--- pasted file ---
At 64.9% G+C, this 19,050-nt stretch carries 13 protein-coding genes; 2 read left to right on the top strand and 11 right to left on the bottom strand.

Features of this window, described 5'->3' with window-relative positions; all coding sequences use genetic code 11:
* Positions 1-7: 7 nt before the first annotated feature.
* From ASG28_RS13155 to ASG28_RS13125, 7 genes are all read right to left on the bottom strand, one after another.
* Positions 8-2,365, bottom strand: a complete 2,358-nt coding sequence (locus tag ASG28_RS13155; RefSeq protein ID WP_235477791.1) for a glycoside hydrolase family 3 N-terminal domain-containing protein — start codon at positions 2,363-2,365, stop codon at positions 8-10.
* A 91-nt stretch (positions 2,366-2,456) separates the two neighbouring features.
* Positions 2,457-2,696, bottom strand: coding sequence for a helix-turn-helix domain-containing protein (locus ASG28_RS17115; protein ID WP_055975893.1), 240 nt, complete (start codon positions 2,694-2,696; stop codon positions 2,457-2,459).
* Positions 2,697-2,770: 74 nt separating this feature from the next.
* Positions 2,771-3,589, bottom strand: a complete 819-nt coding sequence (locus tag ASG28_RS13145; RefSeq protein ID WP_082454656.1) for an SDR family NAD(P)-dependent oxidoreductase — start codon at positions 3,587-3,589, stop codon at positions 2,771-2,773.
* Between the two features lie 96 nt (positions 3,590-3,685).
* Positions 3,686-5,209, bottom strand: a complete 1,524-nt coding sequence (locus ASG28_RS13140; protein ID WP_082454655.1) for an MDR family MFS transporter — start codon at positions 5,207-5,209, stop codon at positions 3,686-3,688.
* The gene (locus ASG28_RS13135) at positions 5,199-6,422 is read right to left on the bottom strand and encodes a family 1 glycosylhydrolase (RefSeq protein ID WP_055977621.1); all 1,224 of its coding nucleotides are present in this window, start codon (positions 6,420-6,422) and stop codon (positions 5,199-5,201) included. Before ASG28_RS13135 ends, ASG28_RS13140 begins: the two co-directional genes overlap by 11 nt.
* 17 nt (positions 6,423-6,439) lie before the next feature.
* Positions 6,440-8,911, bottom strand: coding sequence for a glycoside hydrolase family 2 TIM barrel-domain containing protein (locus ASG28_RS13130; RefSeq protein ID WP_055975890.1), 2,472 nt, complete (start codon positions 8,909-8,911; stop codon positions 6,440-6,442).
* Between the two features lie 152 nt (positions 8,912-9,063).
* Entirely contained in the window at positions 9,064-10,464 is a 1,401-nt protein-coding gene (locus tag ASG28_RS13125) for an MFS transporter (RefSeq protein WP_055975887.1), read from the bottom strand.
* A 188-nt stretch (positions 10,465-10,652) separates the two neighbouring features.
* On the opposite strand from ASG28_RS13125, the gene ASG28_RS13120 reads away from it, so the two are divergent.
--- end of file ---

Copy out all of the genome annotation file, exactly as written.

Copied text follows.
At 64.9% G+C, this 19,050-nt stretch carries 13 protein-coding genes; 2 read left to right on the top strand and 11 right to left on the bottom strand.

Features of this window, described 5'->3' with window-relative positions; all coding sequences use genetic code 11:
* Positions 1-7: 7 nt before the first annotated feature.
* From ASG28_RS13155 to ASG28_RS13125, 7 genes are all read right to left on the bottom strand, one after another.
* Positions 8-2,365, bottom strand: a complete 2,358-nt coding sequence (locus tag ASG28_RS13155; RefSeq protein ID WP_235477791.1) for a glycoside hydrolase family 3 N-terminal domain-containing protein — start codon at positions 2,363-2,365, stop codon at positions 8-10.
* A 91-nt stretch (positions 2,366-2,456) separates the two neighbouring features.
* Positions 2,457-2,696, bottom strand: coding sequence for a helix-turn-helix domain-containing protein (locus ASG28_RS17115; protein ID WP_055975893.1), 240 nt, complete (start codon positions 2,694-2,696; stop codon positions 2,457-2,459).
* Positions 2,697-2,770: 74 nt separating this feature from the next.
* Positions 2,771-3,589, bottom strand: a complete 819-nt coding sequence (locus tag ASG28_RS13145; RefSeq protein ID WP_082454656.1) for an SDR family NAD(P)-dependent oxidoreductase — start codon at positions 3,587-3,589, stop codon at positions 2,771-2,773.
* Between the two features lie 96 nt (positions 3,590-3,685).
* Positions 3,686-5,209, bottom strand: a complete 1,524-nt coding sequence (locus ASG28_RS13140; protein ID WP_082454655.1) for an MDR family MFS transporter — start codon at positions 5,207-5,209, stop codon at positions 3,686-3,688.
* The gene (locus ASG28_RS13135) at positions 5,199-6,422 is read right to left on the bottom strand and encodes a family 1 glycosylhydrolase (RefSeq protein ID WP_055977621.1); all 1,224 of its coding nucleotides are present in this window, start codon (positions 6,420-6,422) and stop codon (positions 5,199-5,201) included. Before ASG28_RS13135 ends, ASG28_RS13140 begins: the two co-directional genes overlap by 11 nt.
* 17 nt (positions 6,423-6,439) lie before the next feature.
* Positions 6,440-8,911, bottom strand: coding sequence for a glycoside hydrolase family 2 TIM barrel-domain containing protein (locus ASG28_RS13130; RefSeq protein ID WP_055975890.1), 2,472 nt, complete (start codon positions 8,909-8,911; stop codon positions 6,440-6,442).
* Between the two features lie 152 nt (positions 8,912-9,063).
* Entirely contained in the window at positions 9,064-10,464 is a 1,401-nt protein-coding gene (locus tag ASG28_RS13125) for an MFS transporter (RefSeq protein WP_055975887.1), read from the bottom strand.
* A 188-nt stretch (positions 10,465-10,652) separates the two neighbouring features.
* On the opposite strand from ASG28_RS13125, the gene ASG28_RS13120 reads away from it, so the two are divergent.